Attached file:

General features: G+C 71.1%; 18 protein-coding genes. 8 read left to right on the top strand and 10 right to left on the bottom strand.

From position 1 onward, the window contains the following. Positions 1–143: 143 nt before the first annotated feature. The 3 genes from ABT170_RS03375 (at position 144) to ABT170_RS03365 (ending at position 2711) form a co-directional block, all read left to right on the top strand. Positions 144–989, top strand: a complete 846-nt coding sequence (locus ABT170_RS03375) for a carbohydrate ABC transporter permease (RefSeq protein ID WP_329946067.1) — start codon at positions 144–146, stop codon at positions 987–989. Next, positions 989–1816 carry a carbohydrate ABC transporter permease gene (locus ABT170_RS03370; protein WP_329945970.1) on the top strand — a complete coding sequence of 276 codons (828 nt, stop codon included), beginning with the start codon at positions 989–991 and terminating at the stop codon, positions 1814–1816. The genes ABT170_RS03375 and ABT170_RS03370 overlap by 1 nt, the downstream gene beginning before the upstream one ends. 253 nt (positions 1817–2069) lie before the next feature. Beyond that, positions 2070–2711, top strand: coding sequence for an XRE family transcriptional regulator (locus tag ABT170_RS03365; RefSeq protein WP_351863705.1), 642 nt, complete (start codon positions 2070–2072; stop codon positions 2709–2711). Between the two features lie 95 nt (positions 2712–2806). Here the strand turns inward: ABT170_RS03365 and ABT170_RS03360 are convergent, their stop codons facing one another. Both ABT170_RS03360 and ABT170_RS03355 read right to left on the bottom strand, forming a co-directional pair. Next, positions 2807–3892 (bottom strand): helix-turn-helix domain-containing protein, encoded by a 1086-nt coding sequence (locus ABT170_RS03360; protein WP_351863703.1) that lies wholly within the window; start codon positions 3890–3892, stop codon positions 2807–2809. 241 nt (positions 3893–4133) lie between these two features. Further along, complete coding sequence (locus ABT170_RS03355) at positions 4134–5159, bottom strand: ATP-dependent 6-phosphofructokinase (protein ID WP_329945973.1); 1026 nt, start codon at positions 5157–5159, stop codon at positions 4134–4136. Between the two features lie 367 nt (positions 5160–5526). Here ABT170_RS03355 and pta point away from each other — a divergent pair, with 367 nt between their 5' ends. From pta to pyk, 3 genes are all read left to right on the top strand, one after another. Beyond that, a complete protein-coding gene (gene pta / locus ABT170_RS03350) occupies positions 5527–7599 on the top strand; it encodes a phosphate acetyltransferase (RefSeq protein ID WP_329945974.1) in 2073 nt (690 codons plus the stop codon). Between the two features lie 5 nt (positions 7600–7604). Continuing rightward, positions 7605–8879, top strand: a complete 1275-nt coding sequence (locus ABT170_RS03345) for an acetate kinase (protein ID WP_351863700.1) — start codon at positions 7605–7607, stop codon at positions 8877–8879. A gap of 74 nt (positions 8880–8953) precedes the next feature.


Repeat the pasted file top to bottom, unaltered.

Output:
General features: G+C 71.1%; 18 protein-coding genes. 8 read left to right on the top strand and 10 right to left on the bottom strand.

From position 1 onward, the window contains the following. Positions 1–143: 143 nt before the first annotated feature. The 3 genes from ABT170_RS03375 (at position 144) to ABT170_RS03365 (ending at position 2711) form a co-directional block, all read left to right on the top strand. Positions 144–989, top strand: a complete 846-nt coding sequence (locus ABT170_RS03375) for a carbohydrate ABC transporter permease (RefSeq protein ID WP_329946067.1) — start codon at positions 144–146, stop codon at positions 987–989. Next, positions 989–1816 carry a carbohydrate ABC transporter permease gene (locus ABT170_RS03370; protein WP_329945970.1) on the top strand — a complete coding sequence of 276 codons (828 nt, stop codon included), beginning with the start codon at positions 989–991 and terminating at the stop codon, positions 1814–1816. The genes ABT170_RS03375 and ABT170_RS03370 overlap by 1 nt, the downstream gene beginning before the upstream one ends. 253 nt (positions 1817–2069) lie before the next feature. Beyond that, positions 2070–2711, top strand: coding sequence for an XRE family transcriptional regulator (locus tag ABT170_RS03365; RefSeq protein WP_351863705.1), 642 nt, complete (start codon positions 2070–2072; stop codon positions 2709–2711). Between the two features lie 95 nt (positions 2712–2806). Here the strand turns inward: ABT170_RS03365 and ABT170_RS03360 are convergent, their stop codons facing one another. Both ABT170_RS03360 and ABT170_RS03355 read right to left on the bottom strand, forming a co-directional pair. Next, positions 2807–3892 (bottom strand): helix-turn-helix domain-containing protein, encoded by a 1086-nt coding sequence (locus ABT170_RS03360; protein WP_351863703.1) that lies wholly within the window; start codon positions 3890–3892, stop codon positions 2807–2809. 241 nt (positions 3893–4133) lie between these two features. Further along, complete coding sequence (locus ABT170_RS03355) at positions 4134–5159, bottom strand: ATP-dependent 6-phosphofructokinase (protein ID WP_329945973.1); 1026 nt, start codon at positions 5157–5159, stop codon at positions 4134–4136. Between the two features lie 367 nt (positions 5160–5526). Here ABT170_RS03355 and pta point away from each other — a divergent pair, with 367 nt between their 5' ends. From pta to pyk, 3 genes are all read left to right on the top strand, one after another. Beyond that, a complete protein-coding gene (gene pta / locus ABT170_RS03350) occupies positions 5527–7599 on the top strand; it encodes a phosphate acetyltransferase (RefSeq protein ID WP_329945974.1) in 2073 nt (690 codons plus the stop codon). Between the two features lie 5 nt (positions 7600–7604). Continuing rightward, positions 7605–8879, top strand: a complete 1275-nt coding sequence (locus ABT170_RS03345) for an acetate kinase (protein ID WP_351863700.1) — start codon at positions 7605–7607, stop codon at positions 8877–8879. A gap of 74 nt (positions 8880–8953) precedes the next feature.